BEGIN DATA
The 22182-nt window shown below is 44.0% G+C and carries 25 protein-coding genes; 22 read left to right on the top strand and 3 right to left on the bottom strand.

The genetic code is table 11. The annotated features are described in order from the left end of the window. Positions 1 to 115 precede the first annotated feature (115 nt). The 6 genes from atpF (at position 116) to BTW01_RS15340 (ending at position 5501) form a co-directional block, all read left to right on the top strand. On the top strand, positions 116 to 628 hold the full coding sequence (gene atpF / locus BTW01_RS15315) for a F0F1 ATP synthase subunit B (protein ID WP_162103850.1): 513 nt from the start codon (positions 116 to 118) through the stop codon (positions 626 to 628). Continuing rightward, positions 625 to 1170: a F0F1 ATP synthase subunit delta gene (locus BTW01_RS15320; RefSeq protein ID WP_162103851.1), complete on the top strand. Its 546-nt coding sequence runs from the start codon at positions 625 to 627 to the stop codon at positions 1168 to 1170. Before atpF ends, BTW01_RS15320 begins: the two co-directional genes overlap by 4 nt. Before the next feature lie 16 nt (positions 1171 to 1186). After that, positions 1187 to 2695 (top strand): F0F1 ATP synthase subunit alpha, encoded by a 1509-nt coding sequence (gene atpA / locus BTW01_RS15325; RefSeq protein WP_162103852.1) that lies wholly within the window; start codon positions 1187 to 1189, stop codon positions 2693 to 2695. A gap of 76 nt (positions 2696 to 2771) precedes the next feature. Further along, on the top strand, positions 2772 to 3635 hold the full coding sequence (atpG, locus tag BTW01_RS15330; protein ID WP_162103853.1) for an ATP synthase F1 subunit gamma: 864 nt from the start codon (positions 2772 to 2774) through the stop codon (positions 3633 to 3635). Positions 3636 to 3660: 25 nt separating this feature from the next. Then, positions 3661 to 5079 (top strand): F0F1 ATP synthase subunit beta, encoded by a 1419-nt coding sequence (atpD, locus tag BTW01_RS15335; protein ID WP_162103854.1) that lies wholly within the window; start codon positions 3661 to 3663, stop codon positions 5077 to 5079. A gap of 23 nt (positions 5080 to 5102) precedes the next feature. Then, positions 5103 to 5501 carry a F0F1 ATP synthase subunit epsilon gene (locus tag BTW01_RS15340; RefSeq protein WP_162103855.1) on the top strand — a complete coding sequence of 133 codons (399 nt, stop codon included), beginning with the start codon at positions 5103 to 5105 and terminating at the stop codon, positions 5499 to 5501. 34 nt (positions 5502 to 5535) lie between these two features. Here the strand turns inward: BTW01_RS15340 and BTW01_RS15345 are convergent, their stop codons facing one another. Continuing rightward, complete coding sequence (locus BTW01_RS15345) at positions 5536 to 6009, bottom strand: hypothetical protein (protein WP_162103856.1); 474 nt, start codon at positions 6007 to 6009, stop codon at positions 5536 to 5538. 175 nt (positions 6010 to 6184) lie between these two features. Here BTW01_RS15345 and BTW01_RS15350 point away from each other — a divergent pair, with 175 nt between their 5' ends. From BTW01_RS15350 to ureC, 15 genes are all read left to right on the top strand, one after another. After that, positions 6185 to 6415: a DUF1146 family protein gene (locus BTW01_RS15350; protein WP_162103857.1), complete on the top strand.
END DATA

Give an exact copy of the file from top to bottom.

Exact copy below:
The 22182-nt window shown below is 44.0% G+C and carries 25 protein-coding genes; 22 read left to right on the top strand and 3 right to left on the bottom strand.

The genetic code is table 11. The annotated features are described in order from the left end of the window. Positions 1 to 115 precede the first annotated feature (115 nt). The 6 genes from atpF (at position 116) to BTW01_RS15340 (ending at position 5501) form a co-directional block, all read left to right on the top strand. On the top strand, positions 116 to 628 hold the full coding sequence (gene atpF / locus BTW01_RS15315) for a F0F1 ATP synthase subunit B (protein ID WP_162103850.1): 513 nt from the start codon (positions 116 to 118) through the stop codon (positions 626 to 628). Continuing rightward, positions 625 to 1170: a F0F1 ATP synthase subunit delta gene (locus BTW01_RS15320; RefSeq protein ID WP_162103851.1), complete on the top strand. Its 546-nt coding sequence runs from the start codon at positions 625 to 627 to the stop codon at positions 1168 to 1170. Before atpF ends, BTW01_RS15320 begins: the two co-directional genes overlap by 4 nt. Before the next feature lie 16 nt (positions 1171 to 1186). After that, positions 1187 to 2695 (top strand): F0F1 ATP synthase subunit alpha, encoded by a 1509-nt coding sequence (gene atpA / locus BTW01_RS15325; RefSeq protein WP_162103852.1) that lies wholly within the window; start codon positions 1187 to 1189, stop codon positions 2693 to 2695. A gap of 76 nt (positions 2696 to 2771) precedes the next feature. Further along, on the top strand, positions 2772 to 3635 hold the full coding sequence (atpG, locus tag BTW01_RS15330; protein ID WP_162103853.1) for an ATP synthase F1 subunit gamma: 864 nt from the start codon (positions 2772 to 2774) through the stop codon (positions 3633 to 3635). Positions 3636 to 3660: 25 nt separating this feature from the next. Then, positions 3661 to 5079 (top strand): F0F1 ATP synthase subunit beta, encoded by a 1419-nt coding sequence (atpD, locus tag BTW01_RS15335; protein ID WP_162103854.1) that lies wholly within the window; start codon positions 3661 to 3663, stop codon positions 5077 to 5079. A gap of 23 nt (positions 5080 to 5102) precedes the next feature. Then, positions 5103 to 5501 carry a F0F1 ATP synthase subunit epsilon gene (locus tag BTW01_RS15340; RefSeq protein WP_162103855.1) on the top strand — a complete coding sequence of 133 codons (399 nt, stop codon included), beginning with the start codon at positions 5103 to 5105 and terminating at the stop codon, positions 5499 to 5501. 34 nt (positions 5502 to 5535) lie between these two features. Here the strand turns inward: BTW01_RS15340 and BTW01_RS15345 are convergent, their stop codons facing one another. Continuing rightward, complete coding sequence (locus BTW01_RS15345) at positions 5536 to 6009, bottom strand: hypothetical protein (protein WP_162103856.1); 474 nt, start codon at positions 6007 to 6009, stop codon at positions 5536 to 5538. 175 nt (positions 6010 to 6184) lie between these two features. Here BTW01_RS15345 and BTW01_RS15350 point away from each other — a divergent pair, with 175 nt between their 5' ends. From BTW01_RS15350 to ureC, 15 genes are all read left to right on the top strand, one after another. After that, positions 6185 to 6415: a DUF1146 family protein gene (locus BTW01_RS15350; protein WP_162103857.1), complete on the top strand.